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  #1  
Old May 24th, 2016, 01:56 PM
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Electrical connections

In the past, I've always soldered connections. Then a little heatshrink to keep it there.
Now, I'm considering using crimp connectors as more people say they are less likely to fail.

I'm looking for weatherproof style connectors---who has some favorite brands and why?


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  #2  
Old May 24th, 2016, 02:09 PM
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What's your end goal? Are you just looking for a way to seal your connections, or are you looking for something that can be disconnected and reconnected with ease? Most IP rated connectors have a lifespan, anywhere from 25 into the thousands, of times that that can be used before they lose their water resistance. Typically the higher that number, the more expensive the connector and tooling will be.

Weatherpack is a solid choice that doesn't cost a fortune and has pretty cheap tooling. I'm personally fond of the Deutsch DT and DTP lines but they can run upwards of $12 per connection. If you just want to seal a simple male/female spade connection that won't see a lot of action, I'd suggest something simple like a sleeve of 1/4 or 3/16 glue lined shrink tube over the plugs.

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Old May 24th, 2016, 02:14 PM
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I'm basically looking for good sealed connections; not disconnects.

Thanks for that info!


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  #4  
Old May 24th, 2016, 02:21 PM
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For some in North America weatherpak is probably the best choice as they are common and easy to source parts.
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Old May 24th, 2016, 05:03 PM
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Jeff, I have been told not to solder in a vehicle since the vibration will eventually break the joint. Some of the Land Rover ground connections are just crimped with a goo put over them.
I have purchased several crimp heat shrink connectors on Ebay with good results, 3M brand, 100 3M Heat Shrink Butt Connectors Marine Electrical Wiring Waterproof 22 10 AWG | eBay
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Old May 24th, 2016, 05:27 PM
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I use delphi metripack 280 connectors. they are cheap and seal well, when properly assembled.

i crimp and solder. i have never heard of anyone just soldering without crimping. that makes no sense to me.

properly soldered connections breaking due to vibration is highly unlikely.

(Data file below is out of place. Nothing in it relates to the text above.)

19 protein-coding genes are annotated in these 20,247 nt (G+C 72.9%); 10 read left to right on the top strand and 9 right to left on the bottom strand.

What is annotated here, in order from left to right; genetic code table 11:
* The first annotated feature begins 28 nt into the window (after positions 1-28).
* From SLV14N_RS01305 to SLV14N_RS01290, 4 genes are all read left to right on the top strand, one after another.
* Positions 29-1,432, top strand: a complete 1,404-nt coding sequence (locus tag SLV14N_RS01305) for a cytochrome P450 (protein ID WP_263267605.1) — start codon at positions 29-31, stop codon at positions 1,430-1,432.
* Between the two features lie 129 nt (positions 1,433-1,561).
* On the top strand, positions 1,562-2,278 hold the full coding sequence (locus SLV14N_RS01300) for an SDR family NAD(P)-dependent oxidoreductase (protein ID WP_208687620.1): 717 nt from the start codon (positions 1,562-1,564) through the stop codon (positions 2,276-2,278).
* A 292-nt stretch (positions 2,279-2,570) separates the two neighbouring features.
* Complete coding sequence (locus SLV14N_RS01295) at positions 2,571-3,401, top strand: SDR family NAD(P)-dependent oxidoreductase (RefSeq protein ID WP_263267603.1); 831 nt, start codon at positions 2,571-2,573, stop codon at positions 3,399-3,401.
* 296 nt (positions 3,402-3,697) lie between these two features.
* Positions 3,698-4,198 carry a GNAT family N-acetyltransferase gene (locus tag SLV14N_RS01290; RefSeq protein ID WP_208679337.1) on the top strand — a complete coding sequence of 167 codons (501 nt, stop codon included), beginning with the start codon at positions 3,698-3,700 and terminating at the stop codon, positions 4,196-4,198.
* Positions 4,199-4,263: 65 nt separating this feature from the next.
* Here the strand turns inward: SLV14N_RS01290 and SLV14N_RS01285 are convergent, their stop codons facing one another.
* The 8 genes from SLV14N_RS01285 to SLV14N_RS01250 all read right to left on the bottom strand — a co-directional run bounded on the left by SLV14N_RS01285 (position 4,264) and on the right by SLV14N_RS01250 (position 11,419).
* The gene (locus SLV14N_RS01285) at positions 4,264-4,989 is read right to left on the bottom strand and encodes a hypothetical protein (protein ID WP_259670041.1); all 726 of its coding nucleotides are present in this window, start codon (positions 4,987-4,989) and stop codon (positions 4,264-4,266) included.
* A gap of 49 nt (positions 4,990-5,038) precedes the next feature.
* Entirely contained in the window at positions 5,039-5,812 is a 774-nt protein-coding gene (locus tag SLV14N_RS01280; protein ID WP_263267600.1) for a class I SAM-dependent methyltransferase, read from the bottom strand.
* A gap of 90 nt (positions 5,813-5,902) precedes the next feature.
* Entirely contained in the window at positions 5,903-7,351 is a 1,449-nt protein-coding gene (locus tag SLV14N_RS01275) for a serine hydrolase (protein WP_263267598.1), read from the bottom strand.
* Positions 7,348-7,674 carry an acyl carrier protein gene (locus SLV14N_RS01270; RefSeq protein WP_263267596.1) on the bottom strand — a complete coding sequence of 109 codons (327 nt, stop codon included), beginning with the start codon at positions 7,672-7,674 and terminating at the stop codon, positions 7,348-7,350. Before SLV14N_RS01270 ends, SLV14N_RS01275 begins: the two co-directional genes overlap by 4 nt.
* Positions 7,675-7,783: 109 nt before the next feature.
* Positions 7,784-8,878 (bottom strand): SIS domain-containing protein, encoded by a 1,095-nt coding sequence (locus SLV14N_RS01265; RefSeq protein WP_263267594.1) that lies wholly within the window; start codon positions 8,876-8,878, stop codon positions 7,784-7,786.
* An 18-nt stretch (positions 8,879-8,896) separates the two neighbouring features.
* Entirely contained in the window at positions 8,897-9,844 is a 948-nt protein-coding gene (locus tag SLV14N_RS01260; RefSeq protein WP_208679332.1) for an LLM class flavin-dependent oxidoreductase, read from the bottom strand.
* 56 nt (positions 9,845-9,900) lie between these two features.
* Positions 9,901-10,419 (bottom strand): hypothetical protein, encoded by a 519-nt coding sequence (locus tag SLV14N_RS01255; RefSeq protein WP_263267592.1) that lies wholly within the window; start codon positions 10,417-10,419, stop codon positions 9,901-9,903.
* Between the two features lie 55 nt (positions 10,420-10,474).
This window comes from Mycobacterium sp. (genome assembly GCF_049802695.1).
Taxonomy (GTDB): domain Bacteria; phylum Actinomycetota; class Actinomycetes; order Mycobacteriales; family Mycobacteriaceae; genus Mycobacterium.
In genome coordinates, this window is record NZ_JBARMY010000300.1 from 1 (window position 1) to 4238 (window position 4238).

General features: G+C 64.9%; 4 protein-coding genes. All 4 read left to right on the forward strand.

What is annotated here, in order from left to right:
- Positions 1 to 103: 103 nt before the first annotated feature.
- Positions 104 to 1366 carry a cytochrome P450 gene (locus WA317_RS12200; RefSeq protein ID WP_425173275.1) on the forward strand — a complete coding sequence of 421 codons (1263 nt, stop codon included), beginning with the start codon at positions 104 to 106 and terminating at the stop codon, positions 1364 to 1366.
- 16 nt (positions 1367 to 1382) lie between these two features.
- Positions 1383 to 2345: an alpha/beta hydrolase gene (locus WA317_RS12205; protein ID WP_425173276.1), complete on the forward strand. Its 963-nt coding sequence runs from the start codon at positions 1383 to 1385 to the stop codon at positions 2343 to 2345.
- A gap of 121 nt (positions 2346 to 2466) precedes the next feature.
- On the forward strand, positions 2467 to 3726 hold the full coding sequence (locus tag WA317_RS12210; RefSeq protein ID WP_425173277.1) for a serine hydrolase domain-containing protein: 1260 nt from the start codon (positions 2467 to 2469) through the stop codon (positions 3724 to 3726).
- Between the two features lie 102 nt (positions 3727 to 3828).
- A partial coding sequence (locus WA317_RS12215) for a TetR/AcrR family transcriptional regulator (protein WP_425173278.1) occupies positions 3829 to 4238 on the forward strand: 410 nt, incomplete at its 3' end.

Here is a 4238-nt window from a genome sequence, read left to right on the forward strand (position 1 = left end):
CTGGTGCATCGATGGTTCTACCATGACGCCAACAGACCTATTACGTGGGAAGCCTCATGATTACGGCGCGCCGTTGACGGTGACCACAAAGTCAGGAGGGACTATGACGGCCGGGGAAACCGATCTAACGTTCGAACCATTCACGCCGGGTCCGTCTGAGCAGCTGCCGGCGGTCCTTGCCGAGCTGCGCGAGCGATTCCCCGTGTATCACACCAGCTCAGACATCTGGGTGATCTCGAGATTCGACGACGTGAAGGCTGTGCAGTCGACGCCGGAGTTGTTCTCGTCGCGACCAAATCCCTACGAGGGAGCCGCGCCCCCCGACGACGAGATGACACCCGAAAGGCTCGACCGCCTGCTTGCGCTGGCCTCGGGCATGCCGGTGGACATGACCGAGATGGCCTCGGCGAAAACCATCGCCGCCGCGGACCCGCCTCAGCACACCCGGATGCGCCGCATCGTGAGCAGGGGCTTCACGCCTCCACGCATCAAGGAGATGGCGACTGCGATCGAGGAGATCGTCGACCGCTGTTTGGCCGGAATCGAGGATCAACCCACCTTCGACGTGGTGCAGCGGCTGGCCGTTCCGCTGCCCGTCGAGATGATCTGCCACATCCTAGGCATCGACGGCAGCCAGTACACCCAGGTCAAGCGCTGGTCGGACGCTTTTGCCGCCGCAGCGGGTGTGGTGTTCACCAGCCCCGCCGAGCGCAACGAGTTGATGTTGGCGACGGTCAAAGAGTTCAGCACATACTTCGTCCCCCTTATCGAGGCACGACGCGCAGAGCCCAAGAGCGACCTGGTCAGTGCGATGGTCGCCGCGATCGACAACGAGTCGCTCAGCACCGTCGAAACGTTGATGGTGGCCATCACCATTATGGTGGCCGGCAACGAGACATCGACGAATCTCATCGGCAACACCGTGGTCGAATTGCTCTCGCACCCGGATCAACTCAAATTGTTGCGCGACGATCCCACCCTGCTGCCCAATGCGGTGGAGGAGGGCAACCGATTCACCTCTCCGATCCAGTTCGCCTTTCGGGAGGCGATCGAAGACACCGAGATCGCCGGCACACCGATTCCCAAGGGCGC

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Old May 24th, 2016, 05:56 PM
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Quote:
Originally Posted by sonoronos View Post

i crimp and solder. i have never heard of anyone just soldering without crimping. that makes no sense to me.
That is what I used to do...crimp and solder.
But I've since heard that the failure can occur at the solder joint.

No car comes from the factory with soldered connections---is that from an engineering perspective or an accounting perspective? LOL


Thanks for all the suggestions guys.



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  #8  
Old May 24th, 2016, 06:01 PM
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I just got a pack of these from Wurth, and they are awesome. Assuming these are the same ones, they are filled with some kind of goop that comes out when you heat the tubing. I'll get the part number tomorrow, but they look just like these.
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Old May 24th, 2016, 06:33 PM
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Yeah, those are just a crimp barrel with glue lined shrink tube over them. Fastenal carries the PowerPhase line which is similar, and is usually about $1 a connection. Fastenal isn't exactly known for their low prices, so maybe shop around if you need to buy a lot.

-Ash
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  #10  
Old May 24th, 2016, 07:09 PM
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Quote:
Originally Posted by Nomar View Post
No car comes from the factory with soldered connections---is that from an engineering perspective or an accounting perspective? LOL
Yeah, definitely not an indictment against crimp-only. Heck, Defenders came stock from the factory with friction fit bullets!

I'm just overkill. But I do want to challenge the notion that crimping and soldering is worse than just crimping.
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  #11  
Old May 24th, 2016, 07:36 PM
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Quote:
Originally Posted by sonoronos View Post
But I do want to challenge the notion that crimping and soldering is worse than just crimping.
Solder becomes brittle, a crimp doesn't. I can't speak for all manufacturers, but Land Rover does not want technicians soldering anything under any circumstance. Its one of the first things they teach you in Basic Electrical.
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  #12  
Old May 24th, 2016, 07:44 PM
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Quote:
Originally Posted by Nomar View Post
No car comes from the factory with soldered connections---is that from an engineering perspective or an accounting perspective? LOL
That's from a manufacturing / speed perspective as 90% of mass produced looms will be auto stripped & crimped, then you'll have pull off tests done on a schedule to check the quality of the crimped joint. I know, I used to work in that industry.